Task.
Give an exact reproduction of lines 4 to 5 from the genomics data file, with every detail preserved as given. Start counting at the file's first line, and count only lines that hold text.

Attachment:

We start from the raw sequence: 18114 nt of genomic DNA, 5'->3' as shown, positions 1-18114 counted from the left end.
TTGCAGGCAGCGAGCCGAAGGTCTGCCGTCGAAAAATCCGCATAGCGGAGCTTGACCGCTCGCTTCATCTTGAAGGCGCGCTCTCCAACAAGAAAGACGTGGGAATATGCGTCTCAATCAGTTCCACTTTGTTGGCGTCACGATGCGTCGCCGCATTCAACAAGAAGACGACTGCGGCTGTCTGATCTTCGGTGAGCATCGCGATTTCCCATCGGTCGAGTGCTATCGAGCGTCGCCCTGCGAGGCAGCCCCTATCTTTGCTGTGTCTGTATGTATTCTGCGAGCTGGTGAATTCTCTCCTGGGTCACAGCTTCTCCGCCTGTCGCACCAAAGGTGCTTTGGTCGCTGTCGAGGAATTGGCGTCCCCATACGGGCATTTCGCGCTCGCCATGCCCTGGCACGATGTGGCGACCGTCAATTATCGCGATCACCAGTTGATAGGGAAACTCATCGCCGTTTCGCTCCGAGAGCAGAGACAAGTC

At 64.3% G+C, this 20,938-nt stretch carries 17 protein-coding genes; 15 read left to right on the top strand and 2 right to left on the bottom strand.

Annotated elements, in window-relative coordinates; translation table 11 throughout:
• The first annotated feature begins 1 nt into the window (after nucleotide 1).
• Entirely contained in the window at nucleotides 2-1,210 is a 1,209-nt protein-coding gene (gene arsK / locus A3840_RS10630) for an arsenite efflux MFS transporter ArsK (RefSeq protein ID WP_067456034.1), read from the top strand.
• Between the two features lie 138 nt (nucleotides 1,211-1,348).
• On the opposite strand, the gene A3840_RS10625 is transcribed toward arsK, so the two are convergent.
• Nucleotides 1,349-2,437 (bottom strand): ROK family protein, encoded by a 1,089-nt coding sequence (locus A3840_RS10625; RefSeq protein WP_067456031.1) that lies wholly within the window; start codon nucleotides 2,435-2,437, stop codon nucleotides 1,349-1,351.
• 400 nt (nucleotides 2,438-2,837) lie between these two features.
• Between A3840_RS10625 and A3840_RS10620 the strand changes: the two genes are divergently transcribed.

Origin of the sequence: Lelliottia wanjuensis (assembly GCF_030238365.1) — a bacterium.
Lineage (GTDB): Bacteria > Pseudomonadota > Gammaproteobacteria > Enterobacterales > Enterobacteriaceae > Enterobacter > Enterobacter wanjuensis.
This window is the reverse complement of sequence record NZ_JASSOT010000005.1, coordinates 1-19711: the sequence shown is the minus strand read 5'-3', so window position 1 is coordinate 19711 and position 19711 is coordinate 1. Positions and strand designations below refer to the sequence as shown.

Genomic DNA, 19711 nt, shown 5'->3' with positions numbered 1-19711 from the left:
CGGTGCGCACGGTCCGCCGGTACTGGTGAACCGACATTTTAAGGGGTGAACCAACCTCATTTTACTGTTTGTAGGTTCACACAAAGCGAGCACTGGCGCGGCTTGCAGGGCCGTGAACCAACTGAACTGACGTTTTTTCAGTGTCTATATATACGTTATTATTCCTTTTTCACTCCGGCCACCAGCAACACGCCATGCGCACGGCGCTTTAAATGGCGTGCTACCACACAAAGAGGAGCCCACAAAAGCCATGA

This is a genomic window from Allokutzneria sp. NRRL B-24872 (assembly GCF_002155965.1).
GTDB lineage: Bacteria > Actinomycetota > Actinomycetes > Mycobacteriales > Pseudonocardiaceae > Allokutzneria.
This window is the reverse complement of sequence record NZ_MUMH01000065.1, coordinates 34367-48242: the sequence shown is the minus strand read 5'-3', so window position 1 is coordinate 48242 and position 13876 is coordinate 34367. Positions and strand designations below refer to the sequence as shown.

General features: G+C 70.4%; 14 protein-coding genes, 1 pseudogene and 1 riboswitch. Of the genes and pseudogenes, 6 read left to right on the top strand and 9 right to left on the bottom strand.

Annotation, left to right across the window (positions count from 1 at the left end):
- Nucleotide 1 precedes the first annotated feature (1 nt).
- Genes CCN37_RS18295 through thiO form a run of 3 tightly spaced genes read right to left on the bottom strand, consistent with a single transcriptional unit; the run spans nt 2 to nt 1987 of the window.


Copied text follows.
Annotated elements, in window-relative coordinates; translation table 11 throughout:
• The first annotated feature begins 1 nt into the window (after nucleotide 1).